A: We’re a community outreach firm focused on public engagement. We work a lot for state and municipal projects in New York, and serve as a liaison between companies or government agencies and the community getting the community feedback, holding community meetings, and discussions, and we do it in different languages. And then we are also doing this video travel series.
Q: So COVID has temporarily halted production of the larger Afro-Latino Travels with Kim Haasproject, but clearly PBS felt there was value in airing the two-part premiere in 2020. Why was it important to go ahead and air those two episodes on Costa Rica in 2020?
A: As with the United States, each country in Latin America and the Caribbean has a mix of ancestry that includes people who are indigenous and from other parts of the globe such as Europe, Asia, and Africa, and they came under many different circumstances. Some were enslaved, others came looking for jobs often as migrant workers building out these countries’ infrastructure.
In the case of Costa Rica, much of the Black population are descendants of a large wave of Jamaican immigrants who came in the early 1900s to build out the country’s railroad from Limón on the Caribbean coast west to San Jose. Can you imagine what it means to build a railroad? This is a hundred and some years ago, you’re in the middle of the Costa Rican jungle, you don’t have a cell phone, you can’t just make a call if you hurt yourself. This is 100 and some years ago. It’s not a developed nation. They’re building in the midst of jungle. I can only imagine there were all kinds of insects and animals making conditions very challenging to construct a railroad. I don’t know what kind of medical treatment was available, but it was probably slim if any, and Black lives weren’t valued. I’m trying to help people put themselves in that situation.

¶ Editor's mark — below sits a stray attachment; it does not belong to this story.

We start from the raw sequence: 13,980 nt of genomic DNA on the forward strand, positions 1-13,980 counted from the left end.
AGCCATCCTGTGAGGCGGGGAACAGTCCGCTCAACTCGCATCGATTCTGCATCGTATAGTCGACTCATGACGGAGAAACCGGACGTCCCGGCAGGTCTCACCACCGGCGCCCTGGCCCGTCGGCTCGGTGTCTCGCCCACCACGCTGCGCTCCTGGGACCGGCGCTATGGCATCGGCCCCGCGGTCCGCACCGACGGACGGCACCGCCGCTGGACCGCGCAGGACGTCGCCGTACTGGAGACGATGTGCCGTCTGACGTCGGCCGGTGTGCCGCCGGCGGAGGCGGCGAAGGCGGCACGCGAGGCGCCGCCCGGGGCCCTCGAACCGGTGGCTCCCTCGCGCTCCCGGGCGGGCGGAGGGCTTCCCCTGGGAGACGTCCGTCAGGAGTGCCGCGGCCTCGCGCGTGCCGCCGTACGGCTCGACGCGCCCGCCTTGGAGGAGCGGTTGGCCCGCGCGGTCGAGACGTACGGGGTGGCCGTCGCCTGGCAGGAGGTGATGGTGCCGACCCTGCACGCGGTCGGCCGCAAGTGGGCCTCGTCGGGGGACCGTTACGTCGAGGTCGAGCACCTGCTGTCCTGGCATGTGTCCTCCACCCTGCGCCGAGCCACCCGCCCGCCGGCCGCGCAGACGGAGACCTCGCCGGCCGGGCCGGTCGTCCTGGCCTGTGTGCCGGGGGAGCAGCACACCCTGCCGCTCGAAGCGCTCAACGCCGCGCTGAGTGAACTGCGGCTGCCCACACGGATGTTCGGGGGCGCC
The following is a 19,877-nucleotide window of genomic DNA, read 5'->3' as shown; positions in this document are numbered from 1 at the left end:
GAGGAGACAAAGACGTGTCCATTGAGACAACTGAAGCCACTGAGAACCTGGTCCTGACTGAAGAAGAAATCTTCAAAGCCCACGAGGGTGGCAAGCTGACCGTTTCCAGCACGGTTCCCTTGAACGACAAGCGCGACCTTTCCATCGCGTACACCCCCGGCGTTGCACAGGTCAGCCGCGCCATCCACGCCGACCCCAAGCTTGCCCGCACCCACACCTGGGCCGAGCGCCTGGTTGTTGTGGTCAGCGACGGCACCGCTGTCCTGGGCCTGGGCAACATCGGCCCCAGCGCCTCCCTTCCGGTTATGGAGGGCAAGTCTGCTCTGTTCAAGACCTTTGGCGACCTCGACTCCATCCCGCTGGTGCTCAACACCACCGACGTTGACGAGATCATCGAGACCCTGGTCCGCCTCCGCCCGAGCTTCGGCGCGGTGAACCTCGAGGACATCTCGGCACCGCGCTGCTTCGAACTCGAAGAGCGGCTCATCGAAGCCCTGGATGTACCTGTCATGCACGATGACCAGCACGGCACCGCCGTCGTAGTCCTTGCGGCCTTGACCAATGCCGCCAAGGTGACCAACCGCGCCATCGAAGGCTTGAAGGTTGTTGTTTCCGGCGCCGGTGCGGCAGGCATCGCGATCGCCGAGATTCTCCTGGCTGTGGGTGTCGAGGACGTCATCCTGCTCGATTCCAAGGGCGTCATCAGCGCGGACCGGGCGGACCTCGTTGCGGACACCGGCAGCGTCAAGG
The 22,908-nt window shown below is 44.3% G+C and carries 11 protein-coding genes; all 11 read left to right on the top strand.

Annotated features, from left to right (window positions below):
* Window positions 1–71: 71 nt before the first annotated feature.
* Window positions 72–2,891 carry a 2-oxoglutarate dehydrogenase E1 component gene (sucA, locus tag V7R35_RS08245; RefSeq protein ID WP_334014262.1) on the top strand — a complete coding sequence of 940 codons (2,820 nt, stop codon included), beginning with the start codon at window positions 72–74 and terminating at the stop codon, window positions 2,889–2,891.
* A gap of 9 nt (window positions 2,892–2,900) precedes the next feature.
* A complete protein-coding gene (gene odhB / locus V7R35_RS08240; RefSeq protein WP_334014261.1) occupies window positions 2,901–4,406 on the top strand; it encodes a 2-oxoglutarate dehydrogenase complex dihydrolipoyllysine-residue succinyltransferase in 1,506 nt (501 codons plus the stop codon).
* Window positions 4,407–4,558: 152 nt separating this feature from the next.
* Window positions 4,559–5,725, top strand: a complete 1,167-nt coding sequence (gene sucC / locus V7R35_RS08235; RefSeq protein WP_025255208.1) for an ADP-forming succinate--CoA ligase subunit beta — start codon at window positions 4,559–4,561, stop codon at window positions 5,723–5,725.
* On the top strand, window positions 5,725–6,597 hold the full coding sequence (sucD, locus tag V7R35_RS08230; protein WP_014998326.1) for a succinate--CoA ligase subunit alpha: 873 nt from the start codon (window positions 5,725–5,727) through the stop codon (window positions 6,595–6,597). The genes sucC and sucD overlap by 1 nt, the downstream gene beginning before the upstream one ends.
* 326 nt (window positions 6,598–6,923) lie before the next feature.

That infrastructure is how stuff moved in Costa Rica and to other countries. That railroad was integral to the development of the country, the movement of goods and products, everything, and it cost a lot of people their lives. In fact, they quit counting after the first 5,000 deaths. We owe them a debt of gratitude.
Q: That’s incredible, and to think that infrastructure led Costa Rica to become one of the most prosperous and peaceful countries in the region. And yet, very few people know this story, even people within Costa Rica. Tell us more about how the lives of Black Costa Ricans have changed and how they’re finally starting to get the recognition they deserve both in that early history and today.
A: Most of Costa Rica’s Black population settled along Costa Rica’s Caribbean coastline. In addition to working on the railroad, many worked in agriculture in cacao and banana production. Today, many of them own the land.
One of the segments features Daniel South who has a beautiful cacao farm and turns the product into chocolate. He wants to be the best cacao farmer in the country. Most of the people we met spoke English because their families maintained it, but they also spoke Spanish. But they are as Costa Rican as everyone else, and today, there’s increasing awareness of their contributions to the arts, sports, science and medicine, as well as politics.